By Cody Thomas, Esq., Manager and Counsel, AIA Contract Documents
July 12, 2022
Prior to sending out a request for proposals to design-build contractors, the owner on a design-build project will often retain the services of a design consultant to prepare the project’s initial design and budget. Typically, this consultant is not the entity who ultimately serves as the project’s contractor. Thus, an issue arises in conveying the initial design and budget to the contractors responding to the owner’s request for proposals. Bridging documents are often the solution to this issue.
Bridging documents are prepared by the owner’s consultant, a bridging architect, and are used to provide design-build contractors bidding the project with the project’s design and construction requirements. These documents typically contain a summary of the work, technical requirements, plans, project constraints, reference materials, and contractual requirements. From the owner’s perspective, one of the common disadvantages of design-build projects is the loss of control over the project’s development. When properly prepared, bridging documents can alleviate this issue and advance the owner’s goals by establishing a clear and competitive procurement process and allocate risks in order to optimize the owner’s risk/cost tradeoff.
Another advantage to bridging documents is that potential design-build contractors do not have to incur costly fees associated with the typical procurement process. The potential design-build contractors are provided with the preliminary design from the owner, reducing the amount of time and costs required to prepare a sufficient bid proposal. This allows firms who may otherwise be unable to cover the traditionally high costs of a preparing a proposal to meaningfully participate in the bid process. This also allows for a more realistic fixed price or cost plus with a guaranteed maximum price contract quicker than other project delivery methods. Bridging documents also reduce pre-construction costs.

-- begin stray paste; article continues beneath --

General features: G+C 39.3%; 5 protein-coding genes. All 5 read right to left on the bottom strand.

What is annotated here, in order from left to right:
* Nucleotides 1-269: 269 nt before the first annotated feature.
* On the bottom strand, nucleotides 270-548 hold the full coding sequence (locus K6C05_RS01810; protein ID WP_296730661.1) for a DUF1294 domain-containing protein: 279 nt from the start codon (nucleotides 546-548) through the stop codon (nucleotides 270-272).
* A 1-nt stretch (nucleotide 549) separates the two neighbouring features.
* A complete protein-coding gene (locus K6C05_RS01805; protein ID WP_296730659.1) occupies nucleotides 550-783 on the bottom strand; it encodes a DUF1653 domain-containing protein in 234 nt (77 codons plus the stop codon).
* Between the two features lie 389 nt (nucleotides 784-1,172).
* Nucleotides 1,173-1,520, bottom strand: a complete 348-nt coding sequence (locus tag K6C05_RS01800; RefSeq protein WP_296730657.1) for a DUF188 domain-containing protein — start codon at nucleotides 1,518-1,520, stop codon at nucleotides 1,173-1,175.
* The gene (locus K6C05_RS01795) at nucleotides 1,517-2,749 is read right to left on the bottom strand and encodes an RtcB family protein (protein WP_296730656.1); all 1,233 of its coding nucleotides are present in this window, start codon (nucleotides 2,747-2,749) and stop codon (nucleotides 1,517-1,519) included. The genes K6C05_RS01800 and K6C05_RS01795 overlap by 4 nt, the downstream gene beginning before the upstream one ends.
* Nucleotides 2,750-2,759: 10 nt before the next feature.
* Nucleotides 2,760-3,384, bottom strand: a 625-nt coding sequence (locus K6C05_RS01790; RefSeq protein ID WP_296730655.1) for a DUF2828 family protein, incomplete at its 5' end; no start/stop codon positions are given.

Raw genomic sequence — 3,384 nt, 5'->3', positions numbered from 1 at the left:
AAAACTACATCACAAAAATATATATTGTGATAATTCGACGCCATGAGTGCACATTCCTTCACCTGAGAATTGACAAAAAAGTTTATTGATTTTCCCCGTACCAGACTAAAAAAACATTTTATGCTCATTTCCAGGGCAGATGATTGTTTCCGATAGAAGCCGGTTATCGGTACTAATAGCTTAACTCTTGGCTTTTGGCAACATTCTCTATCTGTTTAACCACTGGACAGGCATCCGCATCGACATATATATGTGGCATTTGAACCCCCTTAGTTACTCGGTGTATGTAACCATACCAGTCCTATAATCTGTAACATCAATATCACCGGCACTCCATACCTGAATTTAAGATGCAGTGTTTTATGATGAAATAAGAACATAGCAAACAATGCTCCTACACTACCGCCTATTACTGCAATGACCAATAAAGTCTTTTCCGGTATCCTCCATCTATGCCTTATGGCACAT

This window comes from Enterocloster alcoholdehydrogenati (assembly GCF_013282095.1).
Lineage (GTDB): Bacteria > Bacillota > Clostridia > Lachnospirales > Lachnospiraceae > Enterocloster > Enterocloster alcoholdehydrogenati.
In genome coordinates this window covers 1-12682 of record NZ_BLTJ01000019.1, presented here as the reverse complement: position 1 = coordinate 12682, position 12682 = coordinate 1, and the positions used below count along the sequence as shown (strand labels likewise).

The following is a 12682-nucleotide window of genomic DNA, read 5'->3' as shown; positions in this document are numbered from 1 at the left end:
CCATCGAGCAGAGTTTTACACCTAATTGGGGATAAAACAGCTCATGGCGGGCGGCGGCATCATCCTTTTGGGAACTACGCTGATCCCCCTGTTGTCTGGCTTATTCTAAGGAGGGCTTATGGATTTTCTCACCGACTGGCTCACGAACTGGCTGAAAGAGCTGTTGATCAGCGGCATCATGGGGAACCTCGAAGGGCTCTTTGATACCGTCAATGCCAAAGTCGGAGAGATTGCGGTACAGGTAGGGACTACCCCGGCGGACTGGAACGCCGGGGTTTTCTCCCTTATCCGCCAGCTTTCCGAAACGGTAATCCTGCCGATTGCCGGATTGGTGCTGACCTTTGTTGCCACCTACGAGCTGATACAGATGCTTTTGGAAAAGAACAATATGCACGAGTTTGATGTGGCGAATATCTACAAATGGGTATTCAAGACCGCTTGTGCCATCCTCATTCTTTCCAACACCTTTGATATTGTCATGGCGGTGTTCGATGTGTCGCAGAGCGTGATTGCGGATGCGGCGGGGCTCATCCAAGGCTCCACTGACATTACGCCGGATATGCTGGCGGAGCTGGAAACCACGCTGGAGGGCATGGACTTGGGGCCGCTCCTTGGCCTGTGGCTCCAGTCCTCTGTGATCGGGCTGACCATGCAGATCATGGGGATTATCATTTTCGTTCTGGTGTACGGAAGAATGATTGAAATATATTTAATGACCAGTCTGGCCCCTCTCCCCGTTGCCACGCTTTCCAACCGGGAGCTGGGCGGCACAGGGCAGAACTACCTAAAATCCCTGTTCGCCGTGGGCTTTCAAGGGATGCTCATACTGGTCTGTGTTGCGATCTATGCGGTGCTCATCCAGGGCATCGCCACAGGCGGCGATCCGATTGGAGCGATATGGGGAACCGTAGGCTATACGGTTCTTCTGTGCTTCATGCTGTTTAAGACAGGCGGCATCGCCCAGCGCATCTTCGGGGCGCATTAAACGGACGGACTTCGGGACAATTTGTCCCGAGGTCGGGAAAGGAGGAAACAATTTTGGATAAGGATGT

As can be seen, properly prepared bridging documents can span the potential troubled waters between conception and construction on design-build projects. It is recommended that owners interested in utilizing bridging documents take a look at AIA C141-2014. AIA C141-2014 is a standard form agreement between the owner and a consultant for a design-build project and represents the first step to using bridging documents.
AIA Contract Documents has provided this article for general informational purposes only. The information provided is not legal opinion or legal advice and does not create an attorney-client relationship of any kind. This article is also not intended to provide guidance as to how project parties should interpret their specific contracts or resolve contract disputes, as those decisions will need to be made in consultation with legal counsel, insurance counsel, and other professionals, and based upon a multitude of factors.